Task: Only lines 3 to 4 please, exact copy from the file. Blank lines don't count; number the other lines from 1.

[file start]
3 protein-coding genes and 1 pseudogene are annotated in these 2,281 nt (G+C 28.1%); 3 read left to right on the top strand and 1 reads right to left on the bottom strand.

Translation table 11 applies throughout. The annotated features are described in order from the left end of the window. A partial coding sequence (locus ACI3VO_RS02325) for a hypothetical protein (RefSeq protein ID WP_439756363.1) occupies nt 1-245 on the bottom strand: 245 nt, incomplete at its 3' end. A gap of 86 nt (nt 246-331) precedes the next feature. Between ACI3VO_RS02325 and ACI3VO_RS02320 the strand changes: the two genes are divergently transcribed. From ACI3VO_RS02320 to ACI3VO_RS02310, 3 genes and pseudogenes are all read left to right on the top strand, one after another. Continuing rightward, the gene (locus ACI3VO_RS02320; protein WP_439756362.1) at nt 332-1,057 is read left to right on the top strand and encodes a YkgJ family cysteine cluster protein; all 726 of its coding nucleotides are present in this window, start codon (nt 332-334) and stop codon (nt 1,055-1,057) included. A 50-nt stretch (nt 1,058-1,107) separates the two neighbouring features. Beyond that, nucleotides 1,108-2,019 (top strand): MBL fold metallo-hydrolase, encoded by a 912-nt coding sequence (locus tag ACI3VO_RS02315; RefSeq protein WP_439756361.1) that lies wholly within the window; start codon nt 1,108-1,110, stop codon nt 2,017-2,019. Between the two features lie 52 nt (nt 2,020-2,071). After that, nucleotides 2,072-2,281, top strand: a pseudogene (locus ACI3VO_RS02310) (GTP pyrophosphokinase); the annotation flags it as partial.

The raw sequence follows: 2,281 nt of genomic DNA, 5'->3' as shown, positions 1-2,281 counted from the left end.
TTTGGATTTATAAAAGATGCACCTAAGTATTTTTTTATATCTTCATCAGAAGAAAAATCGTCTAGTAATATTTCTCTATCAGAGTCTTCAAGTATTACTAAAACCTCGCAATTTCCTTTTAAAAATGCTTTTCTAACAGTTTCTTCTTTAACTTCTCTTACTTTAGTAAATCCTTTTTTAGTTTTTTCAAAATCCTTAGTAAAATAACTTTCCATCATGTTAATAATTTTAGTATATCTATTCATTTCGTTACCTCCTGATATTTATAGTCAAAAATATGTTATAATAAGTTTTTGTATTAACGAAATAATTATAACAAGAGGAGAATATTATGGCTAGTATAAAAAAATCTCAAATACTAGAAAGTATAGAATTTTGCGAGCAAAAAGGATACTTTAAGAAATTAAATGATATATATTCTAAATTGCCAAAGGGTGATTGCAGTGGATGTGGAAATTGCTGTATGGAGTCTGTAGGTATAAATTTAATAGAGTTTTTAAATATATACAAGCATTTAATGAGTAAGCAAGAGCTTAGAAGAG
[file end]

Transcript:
The raw sequence follows: 2,281 nt of genomic DNA, 5'->3' as shown, positions 1-2,281 counted from the left end.
TTTGGATTTATAAAAGATGCACCTAAGTATTTTTTTATATCTTCATCAGAAGAAAAATCGTCTAGTAATATTTCTCTATCAGAGTCTTCAAGTATTACTAAAACCTCGCAATTTCCTTTTAAAAATGCTTTTCTAACAGTTTCTTCTTTAACTTCTCTTACTTTAGTAAATCCTTTTTTAGTTTTTTCAAAATCCTTAGTAAAATAACTTTCCATCATGTTAATAATTTTAGTATATCTATTCATTTCGTTACCTCCTGATATTTATAGTCAAAAATATGTTATAATAAGTTTTTGTATTAACGAAATAATTATAACAAGAGGAGAATATTATGGCTAGTATAAAAAAATCTCAAATACTAGAAAGTATAGAATTTTGCGAGCAAAAAGGATACTTTAAGAAATTAAATGATATATATTCTAAATTGCCAAAGGGTGATTGCAGTGGATGTGGAAATTGCTGTATGGAGTCTGTAGGTATAAATTTAATAGAGTTTTTAAATATATACAAGCATTTAATGAGTAAGCAAGAGCTTAGAAGAG